Book Review: Food Junkies: The Truth About Food Addiction, by Vera Tarman
I liked this book a lot. The topic is something I relate to, oh too well. Food, especially sweet foods, are so much a part of our daily lives. Too many of us live to eat, instead of eating to live.
This book dives into the science behind food addiction. Some will counter it saying that addiction isn’t about food, it’s about drugs and alcohol, but the science is showing how the human body can respond to food, especially sugar, in the same way that it responds to drugs. The craving or need for food or certain foods, can be as strong, possibly stronger, than it is for drugs and alcohol.
The author shares many stories of individuals who experienced addictions that range from food alone, to food and drugs. Some started with drugs and turned to food with the same passion they had for their drugs. One thing I took away from those stories is that a person can have a deeply ingrained issue, genetic or otherwise, with addiction and addictive behavior. It isn’t necessarily the drug or food. For some people, almost anything can become the focus of addiction. And trying to shake it completely may be an impossible dream.
Throughout her storytelling, which includes her own story, the author discusses treatment that has been used for addictions. For Food Addiction, she strongly urges abstinence for the trigger foods once identified. This is the simplest approach and shown to be the most successful solution.
The stories shared include people who were binge eaters, and some who were anorexic and bulimic (bingeing/purging). Many had history of unhealthy food behaviors early in their lives. These individuals had very serious, life-threatening health issues at times because of their food addiction. Not all of the stories had happy endings. That is one reality of addiction. Some people were able to find the right help and live happier, healthier lives. No one was “cured” of their addiction. The bottom line is understanding the addiction and getting the right support. Ultimately, the individuals who abstain from their trigger foods are the ones able to maintain their health. Other habits included following fairly rigid diets, weighing and measuring foods, and planning their meals. These are life-time habits for them. Support from groups like Alcoholics Anonymous and Overeaters Anonymous were invaluable as well.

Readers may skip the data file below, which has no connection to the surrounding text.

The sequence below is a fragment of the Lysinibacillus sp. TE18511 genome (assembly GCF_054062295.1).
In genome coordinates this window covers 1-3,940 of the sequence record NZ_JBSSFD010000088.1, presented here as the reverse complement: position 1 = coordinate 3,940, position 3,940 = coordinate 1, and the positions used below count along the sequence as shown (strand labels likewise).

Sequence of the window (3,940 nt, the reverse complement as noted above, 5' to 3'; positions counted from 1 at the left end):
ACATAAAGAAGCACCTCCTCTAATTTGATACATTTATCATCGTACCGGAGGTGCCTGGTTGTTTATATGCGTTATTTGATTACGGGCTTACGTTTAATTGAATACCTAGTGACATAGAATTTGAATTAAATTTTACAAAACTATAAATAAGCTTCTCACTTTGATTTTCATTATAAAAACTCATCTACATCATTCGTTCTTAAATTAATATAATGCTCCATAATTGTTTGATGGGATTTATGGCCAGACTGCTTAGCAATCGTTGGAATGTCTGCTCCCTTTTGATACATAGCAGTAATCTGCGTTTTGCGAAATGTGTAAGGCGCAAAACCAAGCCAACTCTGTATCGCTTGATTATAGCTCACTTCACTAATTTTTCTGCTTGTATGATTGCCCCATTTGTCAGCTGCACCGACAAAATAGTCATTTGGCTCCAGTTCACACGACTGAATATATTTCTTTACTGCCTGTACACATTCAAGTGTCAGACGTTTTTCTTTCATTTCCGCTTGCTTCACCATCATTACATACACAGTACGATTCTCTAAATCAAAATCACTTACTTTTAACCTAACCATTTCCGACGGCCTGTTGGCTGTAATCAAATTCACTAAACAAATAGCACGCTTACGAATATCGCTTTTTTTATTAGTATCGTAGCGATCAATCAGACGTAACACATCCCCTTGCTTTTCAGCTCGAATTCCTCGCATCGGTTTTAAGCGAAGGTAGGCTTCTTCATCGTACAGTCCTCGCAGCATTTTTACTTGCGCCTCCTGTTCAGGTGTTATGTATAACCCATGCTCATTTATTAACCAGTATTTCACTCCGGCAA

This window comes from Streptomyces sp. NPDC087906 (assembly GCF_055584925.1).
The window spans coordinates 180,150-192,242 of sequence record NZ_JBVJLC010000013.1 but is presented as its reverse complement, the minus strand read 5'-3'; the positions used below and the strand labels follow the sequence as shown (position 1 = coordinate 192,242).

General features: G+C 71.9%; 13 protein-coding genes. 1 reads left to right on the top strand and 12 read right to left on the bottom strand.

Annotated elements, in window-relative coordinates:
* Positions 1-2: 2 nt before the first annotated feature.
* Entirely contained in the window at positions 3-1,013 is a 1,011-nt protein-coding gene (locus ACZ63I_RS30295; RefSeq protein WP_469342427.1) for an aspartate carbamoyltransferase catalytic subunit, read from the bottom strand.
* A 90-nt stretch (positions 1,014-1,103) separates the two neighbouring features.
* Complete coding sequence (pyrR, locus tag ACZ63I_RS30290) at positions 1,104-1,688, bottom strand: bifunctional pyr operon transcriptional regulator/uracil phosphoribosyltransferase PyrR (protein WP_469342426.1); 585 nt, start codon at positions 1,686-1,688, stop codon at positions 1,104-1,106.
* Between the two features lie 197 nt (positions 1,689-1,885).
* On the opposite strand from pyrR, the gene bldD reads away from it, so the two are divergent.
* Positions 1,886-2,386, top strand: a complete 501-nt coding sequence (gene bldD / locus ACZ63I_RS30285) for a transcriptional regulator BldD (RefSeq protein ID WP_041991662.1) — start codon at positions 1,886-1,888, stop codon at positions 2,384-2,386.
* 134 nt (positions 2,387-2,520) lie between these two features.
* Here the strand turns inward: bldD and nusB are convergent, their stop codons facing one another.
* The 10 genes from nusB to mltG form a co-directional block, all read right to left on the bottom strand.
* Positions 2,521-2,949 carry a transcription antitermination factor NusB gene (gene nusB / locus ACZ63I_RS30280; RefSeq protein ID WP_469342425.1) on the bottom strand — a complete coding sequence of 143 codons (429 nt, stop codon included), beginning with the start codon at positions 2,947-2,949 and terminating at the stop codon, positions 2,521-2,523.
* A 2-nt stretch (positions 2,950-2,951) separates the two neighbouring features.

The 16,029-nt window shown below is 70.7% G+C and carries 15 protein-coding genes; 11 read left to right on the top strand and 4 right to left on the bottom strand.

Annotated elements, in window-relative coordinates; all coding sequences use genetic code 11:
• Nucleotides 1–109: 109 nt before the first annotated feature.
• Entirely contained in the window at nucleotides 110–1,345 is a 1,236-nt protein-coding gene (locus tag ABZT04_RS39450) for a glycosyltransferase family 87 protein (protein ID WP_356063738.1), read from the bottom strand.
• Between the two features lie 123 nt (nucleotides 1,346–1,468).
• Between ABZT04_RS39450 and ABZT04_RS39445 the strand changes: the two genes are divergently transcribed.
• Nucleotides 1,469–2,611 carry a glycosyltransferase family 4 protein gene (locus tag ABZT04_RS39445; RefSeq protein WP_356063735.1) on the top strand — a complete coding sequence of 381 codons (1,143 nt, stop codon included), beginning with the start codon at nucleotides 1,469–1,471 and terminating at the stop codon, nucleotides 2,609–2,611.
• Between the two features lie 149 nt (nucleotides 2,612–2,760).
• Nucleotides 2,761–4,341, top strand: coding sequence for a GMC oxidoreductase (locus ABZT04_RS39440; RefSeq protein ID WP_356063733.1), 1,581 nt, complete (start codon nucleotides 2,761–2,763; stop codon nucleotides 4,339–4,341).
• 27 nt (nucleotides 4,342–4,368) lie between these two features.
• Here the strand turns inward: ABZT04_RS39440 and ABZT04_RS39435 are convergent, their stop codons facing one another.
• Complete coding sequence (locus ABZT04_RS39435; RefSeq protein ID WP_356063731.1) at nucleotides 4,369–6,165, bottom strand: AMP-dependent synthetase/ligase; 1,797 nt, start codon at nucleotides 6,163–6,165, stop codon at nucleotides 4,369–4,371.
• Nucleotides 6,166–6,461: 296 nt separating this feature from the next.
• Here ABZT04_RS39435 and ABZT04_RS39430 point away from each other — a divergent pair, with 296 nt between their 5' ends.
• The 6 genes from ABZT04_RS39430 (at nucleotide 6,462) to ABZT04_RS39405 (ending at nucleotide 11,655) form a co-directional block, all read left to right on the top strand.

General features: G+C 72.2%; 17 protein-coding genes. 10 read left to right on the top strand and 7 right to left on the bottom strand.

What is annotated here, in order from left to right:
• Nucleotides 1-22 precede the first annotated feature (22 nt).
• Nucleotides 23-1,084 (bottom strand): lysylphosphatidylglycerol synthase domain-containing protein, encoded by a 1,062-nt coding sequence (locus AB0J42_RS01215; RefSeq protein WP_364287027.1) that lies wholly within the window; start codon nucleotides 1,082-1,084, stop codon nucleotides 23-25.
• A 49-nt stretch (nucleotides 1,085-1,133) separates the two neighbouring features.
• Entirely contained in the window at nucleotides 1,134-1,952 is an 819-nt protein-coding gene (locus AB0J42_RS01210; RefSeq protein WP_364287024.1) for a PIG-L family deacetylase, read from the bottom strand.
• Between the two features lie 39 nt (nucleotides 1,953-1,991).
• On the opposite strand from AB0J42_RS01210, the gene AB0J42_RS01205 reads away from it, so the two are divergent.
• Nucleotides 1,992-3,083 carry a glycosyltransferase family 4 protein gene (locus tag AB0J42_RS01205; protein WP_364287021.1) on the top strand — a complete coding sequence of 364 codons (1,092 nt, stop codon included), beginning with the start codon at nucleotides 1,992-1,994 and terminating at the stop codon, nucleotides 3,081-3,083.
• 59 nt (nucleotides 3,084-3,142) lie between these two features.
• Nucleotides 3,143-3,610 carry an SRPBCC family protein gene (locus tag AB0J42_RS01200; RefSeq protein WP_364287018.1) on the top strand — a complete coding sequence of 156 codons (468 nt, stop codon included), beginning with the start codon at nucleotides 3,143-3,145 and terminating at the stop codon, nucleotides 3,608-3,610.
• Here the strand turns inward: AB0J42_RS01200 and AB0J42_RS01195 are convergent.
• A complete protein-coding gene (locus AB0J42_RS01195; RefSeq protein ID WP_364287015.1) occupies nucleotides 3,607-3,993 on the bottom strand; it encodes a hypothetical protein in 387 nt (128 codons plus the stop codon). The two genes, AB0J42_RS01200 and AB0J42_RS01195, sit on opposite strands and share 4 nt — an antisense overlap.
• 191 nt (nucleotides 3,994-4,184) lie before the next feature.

While I don’t think most of us have a true food addiction, I do believe that we don’t always realize the effect certain foods have on our bodies, and the control they have, or we allow them to have, on our lives. With the alarming increase of obesity and other serious health issues in our American society (and now other countries as well), it would be wise for us to pay attention to what people like this author are telling us about our processed foods, especially the sugar!
I’ve read quite a few other books on food and how it affects the body and decreases health. So that topic is not new to me. Some other good reads include: